DUPONT – WHY LEADING INVESTORS CHANGED COURSE?
In the first quarter of 2015, more than 70% of institutional investors with actively managed positions in DuPont polled were forthcoming in their views that Ellen Kullman needed to be replaced and a shake-up of the board was necessary. An even greater number of such investors declared themselves in favor of Mr. Peltz’s agenda. Today the stock headed south on news that DuPont’s slate had defeated Trian’s nominees, including Mr. Peltz himself. A number of institutional investors had second guessed their positions. Why?
The two most frequently followed Proxy Advisors (ISS & Glass Lewis) recommended election of Mr. Peltz’s nominees, yet such ordinarily influential recommendations were set aside by many investors near the eleventh hour. What happened here? A lot it seems. Firstly, did Ms Kullman win this fight or did Mr. Peltz lose it? The answer is both. However, since it was Trian’s to lose, Mr. Peltz’s unfolding image amongst investors seems to have made the greater contribution to this unexpected result.
Shareholder votes are repelled by managements which appear to be too sure of themselves. Investors will sometimes side with an activist to oust recalcitrant regimes, CP being a prolific recent example. However, Trian’s own version of assertiveness took a toll. Investors are thoughtful beasts whose thinking is, after all, their primary professional tool. It seems Mr. Peltz came off a little too sure of the near term results of what increasingly became perceived to be an opportunistic approach.
By contrast, Ms Kullman appeared to be increasingly sanguine about long term value issues. Her early moves toward conciliation with shareholder dissent, namely appointing new directors and cost cutting were re-considered by investors as were her deep roots in DuPont and Delaware. The continuation of Ms Kullman emerged as being a predictable outcome versus investors’ perceived uncertainties relating to their perception of a shorter term Trian agenda.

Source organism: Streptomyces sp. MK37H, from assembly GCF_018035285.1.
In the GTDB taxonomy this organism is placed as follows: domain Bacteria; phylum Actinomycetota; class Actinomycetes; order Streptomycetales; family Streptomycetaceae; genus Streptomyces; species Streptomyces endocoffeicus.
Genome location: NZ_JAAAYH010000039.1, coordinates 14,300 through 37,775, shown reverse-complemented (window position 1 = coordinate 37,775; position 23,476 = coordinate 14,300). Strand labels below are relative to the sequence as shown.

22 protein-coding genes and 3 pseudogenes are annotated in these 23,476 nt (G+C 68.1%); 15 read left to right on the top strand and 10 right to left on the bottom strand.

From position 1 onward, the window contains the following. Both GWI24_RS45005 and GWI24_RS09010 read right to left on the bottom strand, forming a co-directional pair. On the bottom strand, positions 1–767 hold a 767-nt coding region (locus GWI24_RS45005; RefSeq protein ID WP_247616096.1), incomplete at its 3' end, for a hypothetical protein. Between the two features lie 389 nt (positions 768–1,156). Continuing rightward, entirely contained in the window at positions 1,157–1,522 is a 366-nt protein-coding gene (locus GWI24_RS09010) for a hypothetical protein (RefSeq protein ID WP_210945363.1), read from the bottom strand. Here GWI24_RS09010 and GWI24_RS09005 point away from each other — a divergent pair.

DuPont’s campaign against Mr. Peltz’s team cited the results of his recent activist campaigns. These outcomes were leveraged by DuPont as evidence of the uncertainties posed by Trian. As a result Trian’s record became ‘perceived’ to be inadequate evidence of a ‘safe hands’ outcome.
Some Index Investors have voted for the conservative agenda of predictability as have some elements of the retail base of long term holders. An as yet undetermined number of strategic investors reversed themselves and followed suit. We will soon confirm the numbers.
What now? Ellen Kullman and her board remain rated at the lowest levels of shareholder confidence and DuPont remains a vulnerable candidate for activism. According to active institutional investors in the stock, Mr. Peltz was and is not wrong about DuPont’s vulnerability. Moreover, investors report that Mr. Peltz has had a distinct impact on investor consciousness. His plan however failed to persuade investors that the outcome of his changes and the manner of Trian’s intervention would deliver sufficiently predictable and prudent change. For one thing the strategic holders of DuPont clearly wanted a new CEO and Mr. Peltz did not deliver that to a level of investor satisfaction sufficient to a vote of approval. While Mr. Peltz’s analysis proved useful to shake-up DuPont as it was, his slate may have fared better by having a new CEO in hand. Ms Kullman ran against a phantom. Trian’s record did not fill the leadership gap. Some investors felt that an ongoing relationship between Trian and DuPont management was unviable.
Many investors felt that the parties were likely to reach an agreement. Absent such an accommodation, the proxy vote triggered a re-think.
DuPont remains vulnerable to another intervention by investors who propose viable alternative leadership with a long term agenda. Ms Kullman has been given a new management lease. There is, however, a long way to go to persuade institutional shareholders who actively manage their investments that DuPont is in the best and safest hands.
This story may mark a signal change in the reliance on and influence of Proxy Advisors and the demands on activists to present a more powerful management solution along with their resonance of shareholder unrest.
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